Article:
Flooding Wreaks Havoc Across US Midwest

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Almost 70% of the counties in Nebraska and large portions of five other states in the United States Midwest region are reeling from the impact of a bomb cyclone winter storm on March 14.  The rains and snow left damaging floods across Nebraska, Iowa, and sections of Missouri, South Dakota, Illinois, Minnesota, and Wisconsin. At least four people in Nebraska have died in the floodwaters. Thousands of homes and businesses were destroyed, and the economic impact to the region is expected to top 1 billion US dollars.

The storm covered the region with heavy rains and blizzard-like conditions, which were followed by warmer weather that melted standing snow, adding to the rising waters. More than 30 levees were breached in Missouri, Iowa, and Nebraska, according to the US Army Corps of Engineers, which handed out hundreds of thousands of sandbags to help fight the flooding. The Nebraska governor called the aftermath "the most widespread destruction we have ever seen in our state's history." The flooding killed livestock, destroyed grains in storage, and cut off access to farms because of road and rail damage.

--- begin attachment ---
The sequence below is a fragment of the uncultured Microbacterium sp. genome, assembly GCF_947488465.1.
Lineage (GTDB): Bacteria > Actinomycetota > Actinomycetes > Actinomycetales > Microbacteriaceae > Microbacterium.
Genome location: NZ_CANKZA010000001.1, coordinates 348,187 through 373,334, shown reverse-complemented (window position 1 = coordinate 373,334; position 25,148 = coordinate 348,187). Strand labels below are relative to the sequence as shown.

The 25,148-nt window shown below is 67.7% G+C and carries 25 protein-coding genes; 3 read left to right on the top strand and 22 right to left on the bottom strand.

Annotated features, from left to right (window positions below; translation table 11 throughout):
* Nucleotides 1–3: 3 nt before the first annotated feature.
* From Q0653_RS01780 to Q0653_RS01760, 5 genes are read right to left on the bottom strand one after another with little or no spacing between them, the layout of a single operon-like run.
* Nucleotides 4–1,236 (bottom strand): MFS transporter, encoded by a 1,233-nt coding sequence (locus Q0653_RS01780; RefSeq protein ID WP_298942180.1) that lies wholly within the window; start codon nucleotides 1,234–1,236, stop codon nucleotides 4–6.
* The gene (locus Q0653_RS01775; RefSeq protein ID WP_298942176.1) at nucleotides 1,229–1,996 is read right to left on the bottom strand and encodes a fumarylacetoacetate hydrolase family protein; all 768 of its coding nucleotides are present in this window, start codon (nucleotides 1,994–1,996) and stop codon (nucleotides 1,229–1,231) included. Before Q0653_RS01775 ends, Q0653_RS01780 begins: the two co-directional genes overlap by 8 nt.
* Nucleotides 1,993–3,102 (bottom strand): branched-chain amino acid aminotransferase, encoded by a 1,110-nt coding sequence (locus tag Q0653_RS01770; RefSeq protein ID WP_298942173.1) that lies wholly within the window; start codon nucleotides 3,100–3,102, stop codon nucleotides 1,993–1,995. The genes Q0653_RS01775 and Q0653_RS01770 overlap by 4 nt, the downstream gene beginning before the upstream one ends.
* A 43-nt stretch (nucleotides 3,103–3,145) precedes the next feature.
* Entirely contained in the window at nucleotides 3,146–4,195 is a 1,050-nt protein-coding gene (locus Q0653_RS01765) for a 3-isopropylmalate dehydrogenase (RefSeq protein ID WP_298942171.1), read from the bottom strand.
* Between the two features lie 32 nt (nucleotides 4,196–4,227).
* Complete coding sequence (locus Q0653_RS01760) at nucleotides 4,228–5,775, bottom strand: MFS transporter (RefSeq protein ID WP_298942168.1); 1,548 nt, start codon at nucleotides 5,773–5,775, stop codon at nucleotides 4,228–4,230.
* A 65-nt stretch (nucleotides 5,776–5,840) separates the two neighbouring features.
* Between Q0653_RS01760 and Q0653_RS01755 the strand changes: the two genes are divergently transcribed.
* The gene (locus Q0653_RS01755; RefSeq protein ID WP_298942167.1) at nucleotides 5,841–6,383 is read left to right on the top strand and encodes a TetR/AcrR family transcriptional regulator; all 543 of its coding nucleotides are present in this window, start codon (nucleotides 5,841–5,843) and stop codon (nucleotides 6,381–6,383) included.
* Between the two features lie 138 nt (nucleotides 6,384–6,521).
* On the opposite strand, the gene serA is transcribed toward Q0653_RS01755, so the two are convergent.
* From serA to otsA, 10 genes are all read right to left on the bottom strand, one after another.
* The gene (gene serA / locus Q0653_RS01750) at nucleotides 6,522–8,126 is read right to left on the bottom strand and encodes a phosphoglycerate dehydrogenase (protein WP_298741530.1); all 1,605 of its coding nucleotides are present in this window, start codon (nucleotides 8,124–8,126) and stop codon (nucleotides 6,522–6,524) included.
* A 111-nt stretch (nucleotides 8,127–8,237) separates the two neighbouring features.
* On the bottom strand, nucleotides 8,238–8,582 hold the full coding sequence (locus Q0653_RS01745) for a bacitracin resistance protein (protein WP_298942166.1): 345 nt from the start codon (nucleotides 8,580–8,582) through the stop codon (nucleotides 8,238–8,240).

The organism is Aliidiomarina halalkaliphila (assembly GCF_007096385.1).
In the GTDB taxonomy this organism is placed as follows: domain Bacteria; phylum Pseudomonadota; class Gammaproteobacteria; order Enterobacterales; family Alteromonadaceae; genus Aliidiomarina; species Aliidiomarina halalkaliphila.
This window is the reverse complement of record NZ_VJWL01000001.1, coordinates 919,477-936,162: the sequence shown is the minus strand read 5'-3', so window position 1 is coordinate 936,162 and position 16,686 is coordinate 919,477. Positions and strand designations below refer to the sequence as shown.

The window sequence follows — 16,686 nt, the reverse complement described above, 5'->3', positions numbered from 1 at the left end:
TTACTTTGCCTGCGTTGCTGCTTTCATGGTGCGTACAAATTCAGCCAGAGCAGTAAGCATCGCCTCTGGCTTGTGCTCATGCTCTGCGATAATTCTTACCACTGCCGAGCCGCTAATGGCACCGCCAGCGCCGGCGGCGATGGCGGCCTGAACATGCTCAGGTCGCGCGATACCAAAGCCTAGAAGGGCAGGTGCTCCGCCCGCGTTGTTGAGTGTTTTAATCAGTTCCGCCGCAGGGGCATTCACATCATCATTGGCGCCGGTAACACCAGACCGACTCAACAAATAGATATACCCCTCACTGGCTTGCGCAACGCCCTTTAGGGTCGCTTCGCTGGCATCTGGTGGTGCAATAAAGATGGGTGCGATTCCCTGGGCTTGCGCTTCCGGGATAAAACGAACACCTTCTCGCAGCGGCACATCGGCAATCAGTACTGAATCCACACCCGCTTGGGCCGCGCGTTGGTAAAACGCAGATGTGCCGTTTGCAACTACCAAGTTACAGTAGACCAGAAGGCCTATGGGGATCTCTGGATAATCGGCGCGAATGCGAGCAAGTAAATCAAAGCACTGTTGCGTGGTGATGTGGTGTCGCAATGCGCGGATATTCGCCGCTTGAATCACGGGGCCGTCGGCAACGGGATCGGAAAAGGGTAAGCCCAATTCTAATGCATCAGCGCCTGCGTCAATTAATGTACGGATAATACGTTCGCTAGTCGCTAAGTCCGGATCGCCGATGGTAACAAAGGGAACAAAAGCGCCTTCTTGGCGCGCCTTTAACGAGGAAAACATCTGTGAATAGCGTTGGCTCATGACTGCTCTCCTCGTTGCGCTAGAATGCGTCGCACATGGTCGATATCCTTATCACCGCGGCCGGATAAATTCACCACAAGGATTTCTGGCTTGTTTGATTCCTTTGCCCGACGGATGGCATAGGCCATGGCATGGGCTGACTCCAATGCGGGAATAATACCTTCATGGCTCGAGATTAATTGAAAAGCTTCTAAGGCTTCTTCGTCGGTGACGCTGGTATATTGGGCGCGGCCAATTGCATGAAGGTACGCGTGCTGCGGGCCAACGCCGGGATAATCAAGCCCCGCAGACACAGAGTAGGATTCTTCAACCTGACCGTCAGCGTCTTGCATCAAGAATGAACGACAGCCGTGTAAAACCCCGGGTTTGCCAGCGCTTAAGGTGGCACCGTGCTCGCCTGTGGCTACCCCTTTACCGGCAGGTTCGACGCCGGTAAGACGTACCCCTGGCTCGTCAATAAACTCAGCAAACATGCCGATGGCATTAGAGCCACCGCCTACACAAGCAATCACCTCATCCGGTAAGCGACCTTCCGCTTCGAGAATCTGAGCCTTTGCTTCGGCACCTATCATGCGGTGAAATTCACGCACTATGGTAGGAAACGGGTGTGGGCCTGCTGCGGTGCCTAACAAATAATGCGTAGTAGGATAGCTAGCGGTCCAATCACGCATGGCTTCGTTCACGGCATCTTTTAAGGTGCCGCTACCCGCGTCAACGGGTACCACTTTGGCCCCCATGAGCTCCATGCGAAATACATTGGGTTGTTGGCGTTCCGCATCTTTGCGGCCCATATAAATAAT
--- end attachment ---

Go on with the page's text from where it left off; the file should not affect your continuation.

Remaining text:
Donations for flood victims at Fremont Church of the Nazarene

Donations for flood victims at Fremont Church of the Nazarene

In Nebraska, the Nazarene church in Fremont opened immediately as an emergency shelter in partnership with the Red Cross, housing almost 100 people in need before consolidating with another community shelter. Both districts in Nebraska and Iowa are undergoing the process of assessing needs of their members and neighbors and determining the best ways to respond in both the short and long term. It is expected that some Nazarene disaster relief teams will travel to the Midwest to support the local churches and districts and their recovery efforts, and one trip is being planned now from a Nazarene Disaster Response team to help the districts impacted with an assessment of needs.

At the moment, there is no need for donations of goods or new Crisis Care Kits.

To give to the relief efforts, visit ncm.org/USACanRelief.

 

Amy HeckmanComment